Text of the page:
I think it makes sense. Most OB practices have "on call" days at the hospital. If the doc on call doesn't have a woman in labor/being induced, he or she doesn't have to be there. And if the doc does get called in, sectioning a woman allows him/her to be done in about 45 minutes, as opposed to waiting out a labor that takes hours and hours. And yes, it's true, the on call shift could end before the woman delivers... But then the next doc on call will get the case, and therefore, the payment for the delivery, whether c-sec or vaginal delivery. So why not do the section, take the payment, and go home? There is no incentive in the system to wait out a woman's natural labor.

I think there are some docs on the planet who are genuinely worried about patients' well-being. Just not in the field of obstetrics. ACOG itself has admitted that its doctors make decisions based more on the potential for liability than patients' best interests. http://www.acog.org/from_home/publications/press_releases/nr09-11-09.cfm

I'm not sure why you are so defensive about Karla's comment about the body doing what it's supposed to do. Human female bodies were made to give birth to their offspring. How else would the species have survived? Actually, most of the basic functions our bodies perform have been around since prehistoric times. Eating, sleeping, breathing, urinating, defecating, copulating, and yes, birthing. Just because better nutrition and lack of predators has expanded our lifespan doesn't mean we are doing something we weren't "designed" to do. We "let nature take its course" in the rest of the aforementioned ways. Why is birth any different? C-sections are lifesaving when needed, but when not needed, they are surgery, with all the inherent risks of surgery.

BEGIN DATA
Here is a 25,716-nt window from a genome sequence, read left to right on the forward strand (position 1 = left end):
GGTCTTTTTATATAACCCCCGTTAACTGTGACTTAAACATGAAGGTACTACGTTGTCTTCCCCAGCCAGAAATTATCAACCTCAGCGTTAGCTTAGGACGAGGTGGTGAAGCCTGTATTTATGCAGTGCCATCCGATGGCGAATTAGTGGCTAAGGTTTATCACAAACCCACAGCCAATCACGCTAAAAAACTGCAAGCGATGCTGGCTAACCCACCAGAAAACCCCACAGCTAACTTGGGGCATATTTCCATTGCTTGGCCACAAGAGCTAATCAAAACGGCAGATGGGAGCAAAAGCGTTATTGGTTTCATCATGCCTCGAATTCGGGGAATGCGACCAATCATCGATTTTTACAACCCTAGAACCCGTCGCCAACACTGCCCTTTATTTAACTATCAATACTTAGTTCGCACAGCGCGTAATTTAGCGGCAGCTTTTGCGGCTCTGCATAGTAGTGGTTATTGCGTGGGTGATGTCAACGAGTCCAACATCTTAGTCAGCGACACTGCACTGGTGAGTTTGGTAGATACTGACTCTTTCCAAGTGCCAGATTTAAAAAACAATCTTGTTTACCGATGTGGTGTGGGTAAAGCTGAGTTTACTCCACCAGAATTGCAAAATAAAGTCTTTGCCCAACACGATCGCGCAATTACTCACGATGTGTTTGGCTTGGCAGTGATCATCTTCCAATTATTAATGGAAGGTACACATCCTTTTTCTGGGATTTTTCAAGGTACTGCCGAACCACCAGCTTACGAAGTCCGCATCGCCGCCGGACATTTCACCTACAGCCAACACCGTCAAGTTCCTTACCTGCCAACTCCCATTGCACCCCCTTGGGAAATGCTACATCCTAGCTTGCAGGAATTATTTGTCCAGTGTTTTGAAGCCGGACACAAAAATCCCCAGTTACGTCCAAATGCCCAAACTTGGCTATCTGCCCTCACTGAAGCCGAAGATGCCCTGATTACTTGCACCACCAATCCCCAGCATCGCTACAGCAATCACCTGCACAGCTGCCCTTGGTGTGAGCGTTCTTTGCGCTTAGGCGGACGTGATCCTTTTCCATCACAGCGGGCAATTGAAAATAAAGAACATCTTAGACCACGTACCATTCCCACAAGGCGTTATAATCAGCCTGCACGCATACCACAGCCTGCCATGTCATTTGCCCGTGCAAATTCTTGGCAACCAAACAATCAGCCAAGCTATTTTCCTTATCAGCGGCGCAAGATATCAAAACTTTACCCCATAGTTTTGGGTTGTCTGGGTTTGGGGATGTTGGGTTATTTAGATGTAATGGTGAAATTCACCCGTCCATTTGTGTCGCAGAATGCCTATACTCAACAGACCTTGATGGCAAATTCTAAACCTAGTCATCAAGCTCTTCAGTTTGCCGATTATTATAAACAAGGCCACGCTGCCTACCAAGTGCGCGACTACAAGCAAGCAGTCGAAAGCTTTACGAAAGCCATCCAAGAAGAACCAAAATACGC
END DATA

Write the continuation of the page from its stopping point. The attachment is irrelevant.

Clarissa said...

Dear Anonymous,

human bodies "were made" to die before we reach the age of 30 since prehistoric times. However, thanks to the advances of modern medicine, we can now live past 80.